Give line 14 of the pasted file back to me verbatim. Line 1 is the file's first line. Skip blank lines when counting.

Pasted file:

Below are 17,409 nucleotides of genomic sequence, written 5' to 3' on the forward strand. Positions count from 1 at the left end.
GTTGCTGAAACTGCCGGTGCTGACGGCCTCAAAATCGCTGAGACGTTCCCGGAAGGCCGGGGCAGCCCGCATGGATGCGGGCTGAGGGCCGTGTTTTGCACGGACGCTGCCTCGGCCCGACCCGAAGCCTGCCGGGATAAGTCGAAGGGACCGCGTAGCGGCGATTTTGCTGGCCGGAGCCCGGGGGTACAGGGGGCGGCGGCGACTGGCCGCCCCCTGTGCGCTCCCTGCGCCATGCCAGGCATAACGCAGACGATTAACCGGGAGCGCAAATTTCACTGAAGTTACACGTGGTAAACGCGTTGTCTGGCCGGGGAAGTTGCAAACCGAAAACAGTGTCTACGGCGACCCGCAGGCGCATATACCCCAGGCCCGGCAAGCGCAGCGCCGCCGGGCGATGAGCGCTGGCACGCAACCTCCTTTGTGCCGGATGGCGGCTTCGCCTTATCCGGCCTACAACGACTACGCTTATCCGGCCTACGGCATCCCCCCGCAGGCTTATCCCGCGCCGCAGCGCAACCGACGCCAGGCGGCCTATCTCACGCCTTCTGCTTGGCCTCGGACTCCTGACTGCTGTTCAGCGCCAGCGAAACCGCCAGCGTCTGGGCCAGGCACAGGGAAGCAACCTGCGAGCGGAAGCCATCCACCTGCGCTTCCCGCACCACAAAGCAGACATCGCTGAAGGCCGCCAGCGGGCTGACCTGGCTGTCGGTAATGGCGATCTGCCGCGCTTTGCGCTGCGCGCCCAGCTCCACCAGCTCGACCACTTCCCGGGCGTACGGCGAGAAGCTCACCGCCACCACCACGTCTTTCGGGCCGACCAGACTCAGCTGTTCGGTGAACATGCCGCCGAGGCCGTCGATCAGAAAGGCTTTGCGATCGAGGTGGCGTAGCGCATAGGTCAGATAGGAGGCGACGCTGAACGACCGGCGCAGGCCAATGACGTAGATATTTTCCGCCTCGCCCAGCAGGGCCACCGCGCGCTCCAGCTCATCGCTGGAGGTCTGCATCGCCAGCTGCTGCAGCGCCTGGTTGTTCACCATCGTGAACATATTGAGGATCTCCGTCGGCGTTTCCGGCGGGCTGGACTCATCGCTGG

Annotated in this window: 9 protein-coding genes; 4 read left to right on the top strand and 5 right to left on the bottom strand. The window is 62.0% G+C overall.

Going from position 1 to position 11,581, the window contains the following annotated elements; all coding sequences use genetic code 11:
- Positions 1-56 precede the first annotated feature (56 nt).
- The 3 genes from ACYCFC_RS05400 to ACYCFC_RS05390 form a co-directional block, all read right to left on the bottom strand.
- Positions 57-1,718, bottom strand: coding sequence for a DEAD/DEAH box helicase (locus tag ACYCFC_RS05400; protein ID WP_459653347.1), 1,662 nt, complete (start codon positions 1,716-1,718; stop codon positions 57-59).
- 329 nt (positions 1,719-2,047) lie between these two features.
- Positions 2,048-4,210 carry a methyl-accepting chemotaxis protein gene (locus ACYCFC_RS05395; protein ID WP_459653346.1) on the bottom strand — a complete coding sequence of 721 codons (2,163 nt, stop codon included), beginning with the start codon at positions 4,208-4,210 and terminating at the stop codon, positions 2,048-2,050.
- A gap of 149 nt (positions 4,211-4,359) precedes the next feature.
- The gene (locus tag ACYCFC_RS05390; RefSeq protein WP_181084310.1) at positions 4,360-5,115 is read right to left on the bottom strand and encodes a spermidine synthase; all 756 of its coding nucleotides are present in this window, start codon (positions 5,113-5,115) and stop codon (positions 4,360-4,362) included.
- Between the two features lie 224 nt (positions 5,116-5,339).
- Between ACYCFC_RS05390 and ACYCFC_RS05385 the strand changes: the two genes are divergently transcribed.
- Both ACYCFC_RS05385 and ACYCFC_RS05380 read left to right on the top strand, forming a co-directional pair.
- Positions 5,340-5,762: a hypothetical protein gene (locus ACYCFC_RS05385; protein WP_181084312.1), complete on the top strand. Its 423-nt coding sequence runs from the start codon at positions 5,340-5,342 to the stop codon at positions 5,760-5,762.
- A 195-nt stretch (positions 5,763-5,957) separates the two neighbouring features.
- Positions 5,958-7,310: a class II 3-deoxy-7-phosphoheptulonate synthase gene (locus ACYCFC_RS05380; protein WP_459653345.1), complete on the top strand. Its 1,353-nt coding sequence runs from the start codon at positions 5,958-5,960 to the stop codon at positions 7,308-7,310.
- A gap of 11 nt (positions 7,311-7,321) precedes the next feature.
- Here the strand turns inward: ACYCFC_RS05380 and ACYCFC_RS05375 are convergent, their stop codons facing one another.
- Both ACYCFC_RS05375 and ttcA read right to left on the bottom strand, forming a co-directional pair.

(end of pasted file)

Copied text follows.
- Both ACYCFC_RS05385 and ACYCFC_RS05380 read left to right on the top strand, forming a co-directional pair.